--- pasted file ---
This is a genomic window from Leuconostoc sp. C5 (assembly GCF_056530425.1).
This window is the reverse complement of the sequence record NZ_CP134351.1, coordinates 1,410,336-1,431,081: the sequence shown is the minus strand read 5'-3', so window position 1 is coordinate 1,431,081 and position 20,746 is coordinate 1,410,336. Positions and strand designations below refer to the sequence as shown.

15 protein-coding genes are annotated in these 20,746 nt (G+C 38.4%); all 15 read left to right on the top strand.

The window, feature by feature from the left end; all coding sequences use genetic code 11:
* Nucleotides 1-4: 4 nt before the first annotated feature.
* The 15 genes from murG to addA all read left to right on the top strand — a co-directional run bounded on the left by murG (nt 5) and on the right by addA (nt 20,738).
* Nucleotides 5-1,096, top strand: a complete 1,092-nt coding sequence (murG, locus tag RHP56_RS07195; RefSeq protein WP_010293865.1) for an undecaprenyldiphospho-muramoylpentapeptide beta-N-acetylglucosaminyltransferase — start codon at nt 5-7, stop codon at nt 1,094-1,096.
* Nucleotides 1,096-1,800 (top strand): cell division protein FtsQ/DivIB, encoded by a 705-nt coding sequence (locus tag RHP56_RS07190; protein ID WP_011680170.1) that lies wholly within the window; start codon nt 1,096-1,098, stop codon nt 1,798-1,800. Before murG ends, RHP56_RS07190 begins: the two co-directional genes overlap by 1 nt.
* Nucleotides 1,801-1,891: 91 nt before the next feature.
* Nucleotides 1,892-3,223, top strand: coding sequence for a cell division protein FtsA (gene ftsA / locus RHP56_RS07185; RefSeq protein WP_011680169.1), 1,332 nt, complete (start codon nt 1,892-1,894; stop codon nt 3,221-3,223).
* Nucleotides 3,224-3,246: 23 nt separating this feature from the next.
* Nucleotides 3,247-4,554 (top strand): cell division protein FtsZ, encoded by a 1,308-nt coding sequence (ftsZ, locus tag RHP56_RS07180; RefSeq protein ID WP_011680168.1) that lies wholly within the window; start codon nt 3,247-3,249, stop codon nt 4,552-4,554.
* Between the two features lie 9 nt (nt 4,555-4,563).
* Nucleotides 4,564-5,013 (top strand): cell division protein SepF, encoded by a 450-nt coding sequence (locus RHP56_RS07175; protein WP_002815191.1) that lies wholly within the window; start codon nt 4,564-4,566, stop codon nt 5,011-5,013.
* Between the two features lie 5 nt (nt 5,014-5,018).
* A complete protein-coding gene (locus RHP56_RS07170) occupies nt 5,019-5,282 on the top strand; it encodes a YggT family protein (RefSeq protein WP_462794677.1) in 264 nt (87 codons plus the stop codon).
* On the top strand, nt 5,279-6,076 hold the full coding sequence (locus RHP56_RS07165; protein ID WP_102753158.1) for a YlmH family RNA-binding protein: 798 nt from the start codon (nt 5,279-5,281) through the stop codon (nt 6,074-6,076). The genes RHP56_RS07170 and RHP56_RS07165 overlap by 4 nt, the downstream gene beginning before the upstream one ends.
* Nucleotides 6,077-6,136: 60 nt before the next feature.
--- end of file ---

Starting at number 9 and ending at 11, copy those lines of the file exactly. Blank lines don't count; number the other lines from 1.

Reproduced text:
* Nucleotides 1,801-1,891: 91 nt before the next feature.
* Nucleotides 1,892-3,223, top strand: coding sequence for a cell division protein FtsA (gene ftsA / locus RHP56_RS07185; RefSeq protein WP_011680169.1), 1,332 nt, complete (start codon nt 1,892-1,894; stop codon nt 3,221-3,223).
* Nucleotides 3,224-3,246: 23 nt separating this feature from the next.